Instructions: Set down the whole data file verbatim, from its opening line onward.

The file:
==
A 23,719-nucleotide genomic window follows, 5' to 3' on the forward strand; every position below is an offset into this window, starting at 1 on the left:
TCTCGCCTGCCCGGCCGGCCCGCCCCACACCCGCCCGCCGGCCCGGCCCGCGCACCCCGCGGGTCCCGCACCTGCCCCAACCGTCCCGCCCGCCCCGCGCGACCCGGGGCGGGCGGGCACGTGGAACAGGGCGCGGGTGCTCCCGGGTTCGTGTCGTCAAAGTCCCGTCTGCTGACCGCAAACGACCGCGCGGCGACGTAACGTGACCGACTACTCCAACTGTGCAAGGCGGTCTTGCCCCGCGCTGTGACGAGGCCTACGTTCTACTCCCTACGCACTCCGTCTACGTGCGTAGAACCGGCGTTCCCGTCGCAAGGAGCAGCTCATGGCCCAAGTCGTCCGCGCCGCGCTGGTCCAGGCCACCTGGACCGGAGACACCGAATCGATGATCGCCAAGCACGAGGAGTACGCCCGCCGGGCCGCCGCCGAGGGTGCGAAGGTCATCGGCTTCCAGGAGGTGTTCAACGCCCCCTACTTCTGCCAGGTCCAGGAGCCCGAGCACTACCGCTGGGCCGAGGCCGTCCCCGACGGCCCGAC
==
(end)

A 23,719-nucleotide genomic window follows, 5' to 3' on the forward strand; every position below is an offset into this window, starting at 1 on the left:
TCTCGCCTGCCCGGCCGGCCCGCCCCACACCCGCCCGCCGGCCCGGCCCGCGCACCCCGCGGGTCCCGCACCTGCCCCAACCGTCCCGCCCGCCCCGCGCGACCCGGGGCGGGCGGGCACGTGGAACAGGGCGCGGGTGCTCCCGGGTTCGTGTCGTCAAAGTCCCGTCTGCTGACCGCAAACGACCGCGCGGCGACGTAACGTGACCGACTACTCCAACTGTGCAAGGCGGTCTTGCCCCGCGCTGTGACGAGGCCTACGTTCTACTCCCTACGCACTCCGTCTACGTGCGTAGAACCGGCGTTCCCGTCGCAAGGAGCAGCTCATGGCCCAAGTCGTCCGCGCCGCGCTGGTCCAGGCCACCTGGACCGGAGACACCGAATCGATGATCGCCAAGCACGAGGAGTACGCCCGCCGGGCCGCCGCCGAGGGTGCGAAGGTCATCGGCTTCCAGGAGGTGTTCAACGCCCCCTACTTCTGCCAGGTCCAGGAGCCCGAGCACTACCGCTGGGCCGAGGCCGTCCCCGACGGCCCGAC